The Other McCain

"One should either write ruthlessly what one believes to be the truth, or else shut up." — Arthur Koestler

‘The Wounded Antelope of the Herd’

Posted on | June 6, 2016 | 107 Comments

Her blood-alcohol content was three times the legal driving limit, except she wasn’t driving. She had attended a fraternity party:

I had nothing better to do, so why not, there’s a dumb party ten minutes from my house, I would go, dance like a fool, and embarrass my younger sister. On the way there, I joked that undergrad guys would have braces. My sister teased me for wearing a beige cardigan to a frat party like a librarian. I called myself “big mama”, because I knew I’d be the oldest one there. I made silly faces, let my guard down, and drank liquor too fast not factoring in that my tolerance had significantly lowered since college.
The next thing I remember I was in a gurney in a hallway.

The 22-year-old, a recent graduate of the University of California at Santa Barbara, had been unconscious when she was sexually assaulted in an alley by a Stanford University freshman named Brock Turner:

The two bikers skidded to a stop on “Scary Path.” True to its nickname among Stanford students, the dirt trail on the edge of campus was home to something sinister in the early hours of Jan. 18, 2015.
The bikers were on their way to a frat party. They halted, however, at the sight of a man lying on top of a half-naked woman.
Normally, the bikers might have been amused to catch sight of fellow students having sex. But this was different.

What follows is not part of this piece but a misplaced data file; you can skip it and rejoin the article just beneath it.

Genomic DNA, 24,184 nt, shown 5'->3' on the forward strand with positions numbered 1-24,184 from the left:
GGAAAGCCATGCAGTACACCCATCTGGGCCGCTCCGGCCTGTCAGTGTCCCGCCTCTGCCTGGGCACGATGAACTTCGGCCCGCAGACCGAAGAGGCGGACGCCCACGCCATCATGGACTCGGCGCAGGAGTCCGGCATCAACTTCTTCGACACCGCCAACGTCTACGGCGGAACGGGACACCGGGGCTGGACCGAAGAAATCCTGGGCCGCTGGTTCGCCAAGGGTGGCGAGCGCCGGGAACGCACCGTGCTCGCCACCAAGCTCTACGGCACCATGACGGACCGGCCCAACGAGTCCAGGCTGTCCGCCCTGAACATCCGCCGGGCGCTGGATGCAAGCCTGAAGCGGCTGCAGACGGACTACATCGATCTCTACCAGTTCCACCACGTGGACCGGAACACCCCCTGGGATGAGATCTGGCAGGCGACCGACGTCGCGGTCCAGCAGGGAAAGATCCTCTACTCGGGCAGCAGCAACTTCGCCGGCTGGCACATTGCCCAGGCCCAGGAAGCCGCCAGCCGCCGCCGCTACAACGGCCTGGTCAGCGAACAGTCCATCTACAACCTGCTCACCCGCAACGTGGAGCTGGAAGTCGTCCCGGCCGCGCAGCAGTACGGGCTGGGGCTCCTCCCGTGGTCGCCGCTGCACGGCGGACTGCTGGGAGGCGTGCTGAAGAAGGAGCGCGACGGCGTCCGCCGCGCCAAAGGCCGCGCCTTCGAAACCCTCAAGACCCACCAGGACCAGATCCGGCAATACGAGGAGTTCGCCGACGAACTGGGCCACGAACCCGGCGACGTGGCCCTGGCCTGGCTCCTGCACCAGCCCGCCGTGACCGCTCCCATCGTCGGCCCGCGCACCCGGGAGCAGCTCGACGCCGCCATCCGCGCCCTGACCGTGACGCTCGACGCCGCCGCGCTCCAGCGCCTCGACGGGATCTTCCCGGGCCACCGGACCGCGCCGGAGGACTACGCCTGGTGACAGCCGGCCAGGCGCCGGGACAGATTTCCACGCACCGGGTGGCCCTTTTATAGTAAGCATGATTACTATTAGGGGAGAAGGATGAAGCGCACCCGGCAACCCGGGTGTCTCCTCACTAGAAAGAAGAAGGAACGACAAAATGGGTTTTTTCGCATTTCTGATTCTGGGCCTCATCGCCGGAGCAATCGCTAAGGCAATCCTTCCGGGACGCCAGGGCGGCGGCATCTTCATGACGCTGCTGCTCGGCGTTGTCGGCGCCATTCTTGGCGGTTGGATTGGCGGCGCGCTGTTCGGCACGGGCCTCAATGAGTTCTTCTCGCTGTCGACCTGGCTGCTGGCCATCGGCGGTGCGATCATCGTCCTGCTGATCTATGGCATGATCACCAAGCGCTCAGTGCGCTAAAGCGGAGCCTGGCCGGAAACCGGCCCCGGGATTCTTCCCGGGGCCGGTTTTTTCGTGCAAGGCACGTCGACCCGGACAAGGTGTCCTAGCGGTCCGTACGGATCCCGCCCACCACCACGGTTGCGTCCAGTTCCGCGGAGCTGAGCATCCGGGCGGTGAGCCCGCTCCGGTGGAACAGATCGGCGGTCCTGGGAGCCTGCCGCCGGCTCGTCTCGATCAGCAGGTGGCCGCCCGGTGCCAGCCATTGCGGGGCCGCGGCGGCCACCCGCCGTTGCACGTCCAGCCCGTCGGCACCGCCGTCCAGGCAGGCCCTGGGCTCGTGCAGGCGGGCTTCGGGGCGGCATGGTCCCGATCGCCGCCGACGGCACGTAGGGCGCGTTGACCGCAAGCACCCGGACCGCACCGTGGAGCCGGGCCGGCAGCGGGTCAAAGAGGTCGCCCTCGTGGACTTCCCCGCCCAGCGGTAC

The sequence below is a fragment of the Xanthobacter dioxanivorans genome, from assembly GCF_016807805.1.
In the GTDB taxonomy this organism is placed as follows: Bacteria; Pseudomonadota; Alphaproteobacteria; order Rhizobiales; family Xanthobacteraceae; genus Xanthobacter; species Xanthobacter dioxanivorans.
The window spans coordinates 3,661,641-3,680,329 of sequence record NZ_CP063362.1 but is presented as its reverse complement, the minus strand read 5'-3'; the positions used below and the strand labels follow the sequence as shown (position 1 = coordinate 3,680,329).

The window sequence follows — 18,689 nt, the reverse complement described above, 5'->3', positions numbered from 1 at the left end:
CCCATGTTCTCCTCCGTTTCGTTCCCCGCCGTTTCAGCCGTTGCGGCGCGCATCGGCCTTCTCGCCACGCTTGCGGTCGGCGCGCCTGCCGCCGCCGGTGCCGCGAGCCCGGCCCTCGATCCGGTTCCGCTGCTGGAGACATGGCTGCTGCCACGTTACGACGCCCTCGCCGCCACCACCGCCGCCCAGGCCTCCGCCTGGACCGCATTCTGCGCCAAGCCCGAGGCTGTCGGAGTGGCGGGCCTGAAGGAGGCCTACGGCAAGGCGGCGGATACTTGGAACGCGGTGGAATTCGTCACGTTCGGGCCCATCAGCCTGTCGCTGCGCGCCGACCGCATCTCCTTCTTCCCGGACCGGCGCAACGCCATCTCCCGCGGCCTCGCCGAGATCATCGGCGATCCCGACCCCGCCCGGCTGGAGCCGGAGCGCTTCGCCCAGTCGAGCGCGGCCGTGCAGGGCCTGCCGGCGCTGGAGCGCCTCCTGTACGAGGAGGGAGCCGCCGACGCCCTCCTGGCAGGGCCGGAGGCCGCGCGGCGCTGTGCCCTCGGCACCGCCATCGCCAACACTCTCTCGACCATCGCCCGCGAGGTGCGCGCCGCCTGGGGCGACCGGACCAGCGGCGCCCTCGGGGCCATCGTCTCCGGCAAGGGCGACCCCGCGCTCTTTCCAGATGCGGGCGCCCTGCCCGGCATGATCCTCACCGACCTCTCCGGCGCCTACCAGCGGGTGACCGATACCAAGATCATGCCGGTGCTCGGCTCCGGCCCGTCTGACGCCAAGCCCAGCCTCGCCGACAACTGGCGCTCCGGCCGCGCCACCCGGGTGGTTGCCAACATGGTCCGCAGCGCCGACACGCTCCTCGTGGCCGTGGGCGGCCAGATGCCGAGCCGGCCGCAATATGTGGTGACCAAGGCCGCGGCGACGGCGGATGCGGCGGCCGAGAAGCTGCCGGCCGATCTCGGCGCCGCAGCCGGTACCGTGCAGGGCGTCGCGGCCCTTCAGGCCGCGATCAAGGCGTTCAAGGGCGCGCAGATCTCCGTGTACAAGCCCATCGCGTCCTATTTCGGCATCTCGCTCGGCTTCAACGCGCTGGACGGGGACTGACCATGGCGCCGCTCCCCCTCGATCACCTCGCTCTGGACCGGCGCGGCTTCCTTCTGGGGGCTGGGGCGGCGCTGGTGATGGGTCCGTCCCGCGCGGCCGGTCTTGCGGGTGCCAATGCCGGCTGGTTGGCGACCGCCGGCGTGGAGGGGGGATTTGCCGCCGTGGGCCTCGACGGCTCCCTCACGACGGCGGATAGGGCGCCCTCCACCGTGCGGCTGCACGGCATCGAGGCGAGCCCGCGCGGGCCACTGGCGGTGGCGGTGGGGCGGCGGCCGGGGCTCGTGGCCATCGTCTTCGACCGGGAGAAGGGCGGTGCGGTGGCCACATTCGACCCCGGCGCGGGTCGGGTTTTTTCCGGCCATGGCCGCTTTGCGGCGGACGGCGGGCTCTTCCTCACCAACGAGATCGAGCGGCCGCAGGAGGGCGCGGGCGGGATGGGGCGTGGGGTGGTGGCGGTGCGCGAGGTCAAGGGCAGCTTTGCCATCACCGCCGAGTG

The man, tall and slim and athletic, was thrusting atop the woman.
The woman wasn’t moving. At all.
“Is everything okay?” Lars Peter Jonsson, a Swedish graduate student, shouted.
When the man turned around, Jonsson could see the woman’s genitals were exposed.
“She didn’t react to my call,” Jonsson testified [March 25] in a Palo Alto, Calif., courtroom, according to the San Jose Mercury News. “I said, ‘What the f— are you doing? She’s unconscious.’”
The man tried to run away, but Jonsson and his friend caught him and pinned him to the ground until police came and made an arrest.

Last week, Brock Turner — a three-time All-American champion swimmer in high school who was once touted as a future Olympian — was sentenced to six months in county jail and three years’ probation:

Santa Clara County Superior Court Judge Aaron Persky said he weighed Turner’s character, lack of criminal history and remorsefulness in determining to bypass the heavier penalty of six years in state prison requested by prosecutors.
With good behavior, Turner, 20, is expected to serve three months in county jail. He will have to register as a sex offender for the rest of his life and complete a sex offender management program. . . .
After Thursday’s hearing, District Attorney Jeff Rosen said Turner should have been sent to prison for sexual assault. “The punishment does not fit the crime,” he said.
In sentencing memos, prosecutors called Turner a “continued threat to the community” and asked the judge to sentence him to six years in state prison.

The leniency of Turner’s sentence has outraged feminists, and it would be the better part of valor not to further arouse their indignation. However, it is worth pointing out that (a) Turner was an 18-year-old freshman, (b) his blood-alcohol level was twice the legal limit, and (c) why does Stanford University allow fraternities to serve alcohol to teenagers?

This is the dirty little secret of so-called “rape culture” on our nation’s college campuses. The legal drinking age is 21, but teenagers want to get drunk, and so university administrations — and police in college towns — simply refuse to enforce the law. Are we supposed to believe that Stanford officials and the police in Palo Alto have no inkling that 18-year-olds are getting drunk at frat parties?